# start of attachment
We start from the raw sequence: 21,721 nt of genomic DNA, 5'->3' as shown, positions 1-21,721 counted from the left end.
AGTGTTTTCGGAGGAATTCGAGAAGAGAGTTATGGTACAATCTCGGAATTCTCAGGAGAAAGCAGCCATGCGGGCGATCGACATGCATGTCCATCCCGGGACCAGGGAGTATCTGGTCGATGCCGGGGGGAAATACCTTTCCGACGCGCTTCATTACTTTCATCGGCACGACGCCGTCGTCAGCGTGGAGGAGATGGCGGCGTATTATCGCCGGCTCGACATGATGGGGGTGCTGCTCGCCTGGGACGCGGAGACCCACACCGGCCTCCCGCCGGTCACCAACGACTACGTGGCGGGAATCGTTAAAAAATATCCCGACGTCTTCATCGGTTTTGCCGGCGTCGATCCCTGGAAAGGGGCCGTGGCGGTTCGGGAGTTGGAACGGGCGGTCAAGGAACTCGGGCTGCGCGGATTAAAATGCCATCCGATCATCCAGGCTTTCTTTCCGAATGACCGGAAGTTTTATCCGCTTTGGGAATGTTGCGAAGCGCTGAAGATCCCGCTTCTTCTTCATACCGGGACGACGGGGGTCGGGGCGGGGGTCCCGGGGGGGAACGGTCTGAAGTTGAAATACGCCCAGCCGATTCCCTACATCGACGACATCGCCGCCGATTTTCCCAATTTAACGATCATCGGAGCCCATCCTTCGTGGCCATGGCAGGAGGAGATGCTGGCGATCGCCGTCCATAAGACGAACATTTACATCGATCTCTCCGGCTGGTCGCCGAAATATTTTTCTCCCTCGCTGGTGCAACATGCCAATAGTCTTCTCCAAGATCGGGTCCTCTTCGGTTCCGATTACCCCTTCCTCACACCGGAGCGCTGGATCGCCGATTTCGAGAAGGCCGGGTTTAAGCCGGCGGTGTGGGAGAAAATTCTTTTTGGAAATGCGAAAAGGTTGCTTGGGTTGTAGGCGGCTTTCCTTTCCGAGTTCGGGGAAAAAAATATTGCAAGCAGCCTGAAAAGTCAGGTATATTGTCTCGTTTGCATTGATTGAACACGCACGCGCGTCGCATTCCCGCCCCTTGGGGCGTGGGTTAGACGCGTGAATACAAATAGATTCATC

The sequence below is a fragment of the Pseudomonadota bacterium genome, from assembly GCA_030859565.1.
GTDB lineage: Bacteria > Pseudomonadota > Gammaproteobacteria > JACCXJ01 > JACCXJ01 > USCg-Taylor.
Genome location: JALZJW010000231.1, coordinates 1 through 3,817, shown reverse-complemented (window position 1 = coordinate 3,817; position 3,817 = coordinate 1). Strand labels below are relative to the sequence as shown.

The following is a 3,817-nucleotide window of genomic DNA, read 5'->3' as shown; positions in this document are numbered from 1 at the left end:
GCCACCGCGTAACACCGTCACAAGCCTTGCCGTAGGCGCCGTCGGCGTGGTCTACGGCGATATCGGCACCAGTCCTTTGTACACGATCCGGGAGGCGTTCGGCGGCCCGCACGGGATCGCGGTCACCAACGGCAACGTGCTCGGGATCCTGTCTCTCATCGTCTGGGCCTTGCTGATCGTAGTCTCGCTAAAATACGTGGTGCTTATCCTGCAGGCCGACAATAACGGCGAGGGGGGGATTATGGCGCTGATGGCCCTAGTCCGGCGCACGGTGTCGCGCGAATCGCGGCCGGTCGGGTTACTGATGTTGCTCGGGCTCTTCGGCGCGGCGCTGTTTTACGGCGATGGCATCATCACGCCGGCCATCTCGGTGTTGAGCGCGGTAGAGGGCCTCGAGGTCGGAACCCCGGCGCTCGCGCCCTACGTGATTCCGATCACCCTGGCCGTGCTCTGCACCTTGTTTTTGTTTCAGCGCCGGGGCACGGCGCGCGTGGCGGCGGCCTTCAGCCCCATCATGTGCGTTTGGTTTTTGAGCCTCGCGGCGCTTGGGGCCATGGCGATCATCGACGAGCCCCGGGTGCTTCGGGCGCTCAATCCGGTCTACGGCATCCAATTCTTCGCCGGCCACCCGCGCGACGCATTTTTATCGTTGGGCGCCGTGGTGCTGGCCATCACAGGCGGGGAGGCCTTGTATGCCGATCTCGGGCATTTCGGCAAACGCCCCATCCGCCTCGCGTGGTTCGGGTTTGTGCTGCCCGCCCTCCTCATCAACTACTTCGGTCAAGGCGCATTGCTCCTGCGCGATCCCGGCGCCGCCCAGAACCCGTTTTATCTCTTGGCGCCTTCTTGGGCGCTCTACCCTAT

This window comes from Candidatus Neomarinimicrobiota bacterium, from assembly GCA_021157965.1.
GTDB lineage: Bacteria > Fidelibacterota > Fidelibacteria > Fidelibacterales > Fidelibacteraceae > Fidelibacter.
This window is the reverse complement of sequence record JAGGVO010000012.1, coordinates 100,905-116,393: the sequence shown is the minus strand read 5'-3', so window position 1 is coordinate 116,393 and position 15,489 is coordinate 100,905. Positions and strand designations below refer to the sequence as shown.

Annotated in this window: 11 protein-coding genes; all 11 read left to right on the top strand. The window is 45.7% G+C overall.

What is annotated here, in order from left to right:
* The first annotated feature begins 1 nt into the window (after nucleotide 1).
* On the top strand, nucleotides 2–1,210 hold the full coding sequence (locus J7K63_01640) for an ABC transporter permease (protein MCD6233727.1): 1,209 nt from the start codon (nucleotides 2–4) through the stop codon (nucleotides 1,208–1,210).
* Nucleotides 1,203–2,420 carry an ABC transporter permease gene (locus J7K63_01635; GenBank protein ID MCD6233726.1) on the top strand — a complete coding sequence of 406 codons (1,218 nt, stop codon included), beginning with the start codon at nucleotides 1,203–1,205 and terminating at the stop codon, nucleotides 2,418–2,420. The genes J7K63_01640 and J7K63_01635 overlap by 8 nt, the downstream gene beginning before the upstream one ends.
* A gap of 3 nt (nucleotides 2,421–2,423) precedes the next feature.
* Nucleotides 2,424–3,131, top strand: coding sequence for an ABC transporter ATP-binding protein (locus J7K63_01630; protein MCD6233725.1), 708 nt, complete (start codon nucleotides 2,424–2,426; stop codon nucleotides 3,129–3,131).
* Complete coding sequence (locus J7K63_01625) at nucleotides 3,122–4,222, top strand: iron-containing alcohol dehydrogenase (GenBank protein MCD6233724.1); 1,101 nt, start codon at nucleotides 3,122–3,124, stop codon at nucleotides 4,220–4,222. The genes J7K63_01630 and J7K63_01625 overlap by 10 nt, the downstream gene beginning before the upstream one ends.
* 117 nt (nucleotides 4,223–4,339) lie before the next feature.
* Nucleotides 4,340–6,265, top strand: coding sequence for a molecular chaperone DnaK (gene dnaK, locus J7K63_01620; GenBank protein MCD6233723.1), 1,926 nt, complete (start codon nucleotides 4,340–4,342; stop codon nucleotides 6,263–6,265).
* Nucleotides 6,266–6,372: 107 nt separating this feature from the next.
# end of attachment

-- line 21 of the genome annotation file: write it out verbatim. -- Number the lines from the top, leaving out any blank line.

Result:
* Nucleotides 6,266–6,372: 107 nt separating this feature from the next.